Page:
When would "number of days in school" options stop?
3 days of school a week? That would mean 64 days saved on transportation and utilities.
Traditionally, the 5 day public school day allowed for at least one parent to work a paid 5-day full-time job, while the other was involved in "house work" and in the community activities, such as the PTA or Church volunteer work. If the family was able to have both parents working a "regular" job, so be it.
Kids either hiked to school, biked to school or were dropped off by someone other than the school paid bus driver. Why do the public schools even provide "free bus service" to begin with? As a parent, shouldn't I be able to figure out how my own kid gets to school other than "free" public school buses?
How lazy, spoiled and uncreative have parents and bureaucrats become?
Per the article, "supporters say some rural school districts are interested in the idea because it would save money on transportation and utilities."
I say, work on the quality of education and make our schools a healthier
environment for our kids and teachers.
If saving money on transportation and utilities are that important, then I suggest school districts "go green," modify the "free" bus program or find some other ways to "save or raise" money.

(Report Comment)
Jim Dog February 25, 2009 | 3:34 p.m.

Charles Dudley Jr., the person who spends between 8 and 10 hours per day commenting on news articles - can you please explain to me in ENGLISH what you are talking about? Reread your response, and you will see it makes no sense.

Ray - I am not in favor of going to a 4 day school week. And like you, I have never figured out the whole school bus thing,. But options are good. Options bring the decision making ability back to the local level, which is where they belong.

(Report Comment)
Charles Dudley Jr February 25, 2009 | 3:53 p.m.

Jim Dog you miss the fact that it is beyond alot of things you are thinking about. Think farther on the issue than off the end of your nose.

This is an issue that effects more citizens that you might actually realize besides the kids,parents,school district personal types.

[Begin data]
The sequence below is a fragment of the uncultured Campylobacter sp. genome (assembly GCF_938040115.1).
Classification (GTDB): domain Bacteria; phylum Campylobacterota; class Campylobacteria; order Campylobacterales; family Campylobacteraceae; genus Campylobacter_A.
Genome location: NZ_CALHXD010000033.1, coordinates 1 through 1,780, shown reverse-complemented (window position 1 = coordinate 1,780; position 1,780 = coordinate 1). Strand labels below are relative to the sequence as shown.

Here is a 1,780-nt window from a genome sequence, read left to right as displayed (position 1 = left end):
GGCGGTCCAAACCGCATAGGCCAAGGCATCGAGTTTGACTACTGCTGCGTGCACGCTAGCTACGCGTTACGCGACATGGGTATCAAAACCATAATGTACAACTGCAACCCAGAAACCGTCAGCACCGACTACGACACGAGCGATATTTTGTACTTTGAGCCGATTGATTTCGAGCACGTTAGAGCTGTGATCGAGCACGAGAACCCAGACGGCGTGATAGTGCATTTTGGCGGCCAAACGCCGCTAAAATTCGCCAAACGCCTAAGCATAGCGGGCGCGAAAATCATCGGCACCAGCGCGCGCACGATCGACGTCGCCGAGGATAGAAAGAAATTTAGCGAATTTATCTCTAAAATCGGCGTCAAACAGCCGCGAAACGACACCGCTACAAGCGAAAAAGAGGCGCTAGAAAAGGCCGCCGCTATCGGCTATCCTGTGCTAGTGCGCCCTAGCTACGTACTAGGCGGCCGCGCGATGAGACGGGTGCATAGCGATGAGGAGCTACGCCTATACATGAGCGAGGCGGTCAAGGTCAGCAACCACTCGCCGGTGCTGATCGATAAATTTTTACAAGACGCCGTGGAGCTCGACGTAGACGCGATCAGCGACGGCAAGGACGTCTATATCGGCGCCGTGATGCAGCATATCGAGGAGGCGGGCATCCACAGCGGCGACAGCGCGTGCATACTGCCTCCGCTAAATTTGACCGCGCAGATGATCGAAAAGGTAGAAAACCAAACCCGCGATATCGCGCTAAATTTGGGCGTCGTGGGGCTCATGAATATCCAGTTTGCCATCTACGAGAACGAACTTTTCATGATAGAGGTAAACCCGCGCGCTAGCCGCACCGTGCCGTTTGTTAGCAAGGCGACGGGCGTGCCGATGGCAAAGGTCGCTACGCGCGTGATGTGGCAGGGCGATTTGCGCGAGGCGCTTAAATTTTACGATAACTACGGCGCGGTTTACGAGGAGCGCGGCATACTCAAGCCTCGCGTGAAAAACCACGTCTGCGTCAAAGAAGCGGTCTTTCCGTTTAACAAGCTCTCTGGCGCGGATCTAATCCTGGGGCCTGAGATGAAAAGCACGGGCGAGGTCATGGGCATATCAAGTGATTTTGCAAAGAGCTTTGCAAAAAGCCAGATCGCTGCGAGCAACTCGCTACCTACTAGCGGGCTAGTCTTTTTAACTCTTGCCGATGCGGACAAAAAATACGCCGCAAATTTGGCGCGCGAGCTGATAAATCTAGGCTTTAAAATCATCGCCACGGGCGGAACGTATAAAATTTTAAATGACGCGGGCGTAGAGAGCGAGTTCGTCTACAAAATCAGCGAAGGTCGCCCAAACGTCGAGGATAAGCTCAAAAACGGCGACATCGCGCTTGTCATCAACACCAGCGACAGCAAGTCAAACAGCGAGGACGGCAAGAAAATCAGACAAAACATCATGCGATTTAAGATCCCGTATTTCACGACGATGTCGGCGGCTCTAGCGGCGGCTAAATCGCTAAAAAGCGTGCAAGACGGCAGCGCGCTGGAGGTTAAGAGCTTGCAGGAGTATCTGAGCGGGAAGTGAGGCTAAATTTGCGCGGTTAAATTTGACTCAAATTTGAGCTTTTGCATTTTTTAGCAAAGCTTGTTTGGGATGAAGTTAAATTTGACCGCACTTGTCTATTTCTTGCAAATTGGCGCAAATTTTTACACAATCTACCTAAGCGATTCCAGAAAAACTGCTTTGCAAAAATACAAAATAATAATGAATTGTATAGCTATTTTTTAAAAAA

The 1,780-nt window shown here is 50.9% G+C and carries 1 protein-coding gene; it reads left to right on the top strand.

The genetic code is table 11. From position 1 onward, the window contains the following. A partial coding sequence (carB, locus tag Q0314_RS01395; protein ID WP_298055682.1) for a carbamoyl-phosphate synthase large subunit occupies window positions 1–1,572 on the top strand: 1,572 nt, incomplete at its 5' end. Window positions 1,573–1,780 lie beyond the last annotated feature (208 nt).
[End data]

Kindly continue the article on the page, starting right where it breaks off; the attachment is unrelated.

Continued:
Think much broader and bigger for a change.

(Report Comment)
John Schultz February 25, 2009 | 4:12 p.m.

Jim, look at Chuck's rant at the beginning of this thread, that is what he is trying to say again (I think).

(Report Comment)
Jim Dog February 25, 2009 | 4:55 p.m.

Charles Dudley Jr., the person who spends between 8 and 10 hours per day commenting on news articles - perhaps you are the one who needs to look beyond your own nose.

Are you aware that in the state of Missouri, there are 43 school DISTRICTS with 100 or less students? There are 247 school DISTRICTS with less then 500 students.

Missouri has hundreds of small, very tight-knit communities. Communities where the residents stick together, work together, and support one-another. A four day school week in some of these communities may be a huge blessing. But right now, a four day school week is not an option for them. The state mandates a five day week.

Look at the entire issue Charles Dudley Jr., the person who spends between 8 and 10 hours per day commenting on news articles from as far outside of the box here before you make a fool out of yourself and only are found to look at one tiny spec of the issue.

(Report Comment)
Mike Martin February 25, 2009 | 5:24 p.m.

Has anyone heard that rumor that one of our local newspapers is planning a story about none other than Charles Dudley, Jr. ?

As I understand it, it's "read a story in Columbia, almost any online story, and you'll see a name that's become synonymous with blog commentary: Charles Dudley, Jr."

The Columbia Heart Beat is not a newspaper, so it's not us.
Chuck, have you heard about this?

(Report Comment)
Charles Dudley Jr February 25, 2009 | 5:53 p.m.

No I have not and Mike that is really kind of mocking in a way isn't it? That is really not your style.

(Report Comment)
Charles Dudley Jr February 25, 2009 | 6:09 p.m.

Jim Dog you still are not even thinking of all of the issues involved in this.